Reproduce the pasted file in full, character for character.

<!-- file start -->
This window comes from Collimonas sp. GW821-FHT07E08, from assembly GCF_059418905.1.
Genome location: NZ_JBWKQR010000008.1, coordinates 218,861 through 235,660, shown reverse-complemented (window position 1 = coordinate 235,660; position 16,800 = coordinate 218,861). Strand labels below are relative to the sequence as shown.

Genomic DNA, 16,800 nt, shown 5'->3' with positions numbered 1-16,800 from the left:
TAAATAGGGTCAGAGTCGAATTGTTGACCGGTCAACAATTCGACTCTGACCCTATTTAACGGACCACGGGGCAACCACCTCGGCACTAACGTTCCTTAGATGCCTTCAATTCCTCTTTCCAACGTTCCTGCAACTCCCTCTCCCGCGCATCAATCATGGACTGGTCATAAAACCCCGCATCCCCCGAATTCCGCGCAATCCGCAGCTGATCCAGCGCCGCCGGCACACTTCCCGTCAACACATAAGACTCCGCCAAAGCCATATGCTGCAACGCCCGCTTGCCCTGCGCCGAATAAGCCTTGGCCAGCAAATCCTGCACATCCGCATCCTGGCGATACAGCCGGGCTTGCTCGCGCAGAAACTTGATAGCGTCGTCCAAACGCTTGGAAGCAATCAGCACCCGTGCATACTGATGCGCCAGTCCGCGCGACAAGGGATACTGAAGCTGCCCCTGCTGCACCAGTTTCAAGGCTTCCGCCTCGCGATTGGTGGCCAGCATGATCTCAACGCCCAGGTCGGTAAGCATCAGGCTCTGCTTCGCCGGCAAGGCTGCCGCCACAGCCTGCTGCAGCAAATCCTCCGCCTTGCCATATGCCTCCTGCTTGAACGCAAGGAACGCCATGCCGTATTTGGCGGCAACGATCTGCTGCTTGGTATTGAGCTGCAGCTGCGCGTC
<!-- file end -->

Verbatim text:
This window comes from Collimonas sp. GW821-FHT07E08, from assembly GCF_059418905.1.
Genome location: NZ_JBWKQR010000008.1, coordinates 218,861 through 235,660, shown reverse-complemented (window position 1 = coordinate 235,660; position 16,800 = coordinate 218,861). Strand labels below are relative to the sequence as shown.

Genomic DNA, 16,800 nt, shown 5'->3' with positions numbered 1-16,800 from the left:
TAAATAGGGTCAGAGTCGAATTGTTGACCGGTCAACAATTCGACTCTGACCCTATTTAACGGACCACGGGGCAACCACCTCGGCACTAACGTTCCTTAGATGCCTTCAATTCCTCTTTCCAACGTTCCTGCAACTCCCTCTCCCGCGCATCAATCATGGACTGGTCATAAAACCCCGCATCCCCCGAATTCCGCGCAATCCGCAGCTGATCCAGCGCCGCCGGCACACTTCCCGTCAACACATAAGACTCCGCCAAAGCCATATGCTGCAACGCCCGCTTGCCCTGCGCCGAATAAGCCTTGGCCAGCAAATCCTGCACATCCGCATCCTGGCGATACAGCCGGGCTTGCTCGCGCAGAAACTTGATAGCGTCGTCCAAACGCTTGGAAGCAATCAGCACCCGTGCATACTGATGCGCCAGTCCGCGCGACAAGGGATACTGAAGCTGCCCCTGCTGCACCAGTTTCAAGGCTTCCGCCTCGCGATTGGTGGCCAGCATGATCTCAACGCCCAGGTCGGTAAGCATCAGGCTCTGCTTCGCCGGCAAGGCTGCCGCCACAGCCTGCTGCAGCAAATCCTCCGCCTTGCCATATGCCTCCTGCTTGAACGCAAGGAACGCCATGCCGTATTTGGCGGCAACGATCTGCTGCTTGGTATTGAGCTGCAGCTGCGCGTC